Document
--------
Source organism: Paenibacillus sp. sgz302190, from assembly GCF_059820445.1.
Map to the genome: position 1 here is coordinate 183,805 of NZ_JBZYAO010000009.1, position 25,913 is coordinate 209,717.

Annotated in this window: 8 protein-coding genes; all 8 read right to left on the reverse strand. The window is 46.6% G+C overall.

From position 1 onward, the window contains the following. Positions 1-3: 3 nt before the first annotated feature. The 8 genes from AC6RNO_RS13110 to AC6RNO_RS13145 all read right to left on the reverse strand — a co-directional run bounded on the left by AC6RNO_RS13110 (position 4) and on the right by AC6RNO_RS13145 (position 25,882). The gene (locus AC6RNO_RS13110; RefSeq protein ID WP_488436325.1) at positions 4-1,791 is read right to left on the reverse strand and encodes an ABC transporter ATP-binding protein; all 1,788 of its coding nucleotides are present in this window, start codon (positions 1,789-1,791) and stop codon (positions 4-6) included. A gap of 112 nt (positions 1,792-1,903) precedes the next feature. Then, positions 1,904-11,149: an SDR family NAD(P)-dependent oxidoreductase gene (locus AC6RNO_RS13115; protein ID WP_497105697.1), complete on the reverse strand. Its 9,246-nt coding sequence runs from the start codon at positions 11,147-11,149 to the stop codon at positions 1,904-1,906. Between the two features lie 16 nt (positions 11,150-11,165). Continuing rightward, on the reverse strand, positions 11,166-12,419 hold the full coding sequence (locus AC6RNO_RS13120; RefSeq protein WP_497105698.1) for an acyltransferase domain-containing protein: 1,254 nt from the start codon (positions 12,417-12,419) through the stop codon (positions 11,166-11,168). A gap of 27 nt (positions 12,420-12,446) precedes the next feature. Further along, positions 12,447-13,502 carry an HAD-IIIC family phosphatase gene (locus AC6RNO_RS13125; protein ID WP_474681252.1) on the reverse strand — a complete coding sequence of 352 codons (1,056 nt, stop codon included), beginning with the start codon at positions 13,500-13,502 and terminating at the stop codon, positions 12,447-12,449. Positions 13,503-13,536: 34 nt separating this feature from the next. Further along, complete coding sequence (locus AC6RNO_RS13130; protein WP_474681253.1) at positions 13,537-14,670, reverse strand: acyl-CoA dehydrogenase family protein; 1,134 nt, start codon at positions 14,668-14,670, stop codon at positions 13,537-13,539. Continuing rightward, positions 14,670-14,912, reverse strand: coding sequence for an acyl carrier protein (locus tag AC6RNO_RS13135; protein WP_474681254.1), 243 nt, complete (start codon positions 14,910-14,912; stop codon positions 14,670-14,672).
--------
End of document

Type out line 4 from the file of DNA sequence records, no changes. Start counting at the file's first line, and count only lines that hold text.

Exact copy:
From position 1 onward, the window contains the following. Positions 1-3: 3 nt before the first annotated feature. The 8 genes from AC6RNO_RS13110 to AC6RNO_RS13145 all read right to left on the reverse strand — a co-directional run bounded on the left by AC6RNO_RS13110 (position 4) and on the right by AC6RNO_RS13145 (position 25,882). The gene (locus AC6RNO_RS13110; RefSeq protein ID WP_488436325.1) at positions 4-1,791 is read right to left on the reverse strand and encodes an ABC transporter ATP-binding protein; all 1,788 of its coding nucleotides are present in this window, start codon (positions 1,789-1,791) and stop codon (positions 4-6) included. A gap of 112 nt (positions 1,792-1,903) precedes the next feature. Then, positions 1,904-11,149: an SDR family NAD(P)-dependent oxidoreductase gene (locus AC6RNO_RS13115; protein ID WP_497105697.1), complete on the reverse strand. Its 9,246-nt coding sequence runs from the start codon at positions 11,147-11,149 to the stop codon at positions 1,904-1,906. Between the two features lie 16 nt (positions 11,150-11,165). Continuing rightward, on the reverse strand, positions 11,166-12,419 hold the full coding sequence (locus AC6RNO_RS13120; RefSeq protein WP_497105698.1) for an acyltransferase domain-containing protein: 1,254 nt from the start codon (positions 12,417-12,419) through the stop codon (positions 11,166-11,168). A gap of 27 nt (positions 12,420-12,446) precedes the next feature. Further along, positions 12,447-13,502 carry an HAD-IIIC family phosphatase gene (locus AC6RNO_RS13125; protein ID WP_474681252.1) on the reverse strand — a complete coding sequence of 352 codons (1,056 nt, stop codon included), beginning with the start codon at positions 13,500-13,502 and terminating at the stop codon, positions 12,447-12,449. Positions 13,503-13,536: 34 nt separating this feature from the next. Further along, complete coding sequence (locus AC6RNO_RS13130; protein WP_474681253.1) at positions 13,537-14,670, reverse strand: acyl-CoA dehydrogenase family protein; 1,134 nt, start codon at positions 14,668-14,670, stop codon at positions 13,537-13,539. Continuing rightward, positions 14,670-14,912, reverse strand: coding sequence for an acyl carrier protein (locus tag AC6RNO_RS13135; protein WP_474681254.1), 243 nt, complete (start codon positions 14,910-14,912; stop codon positions 14,670-14,672).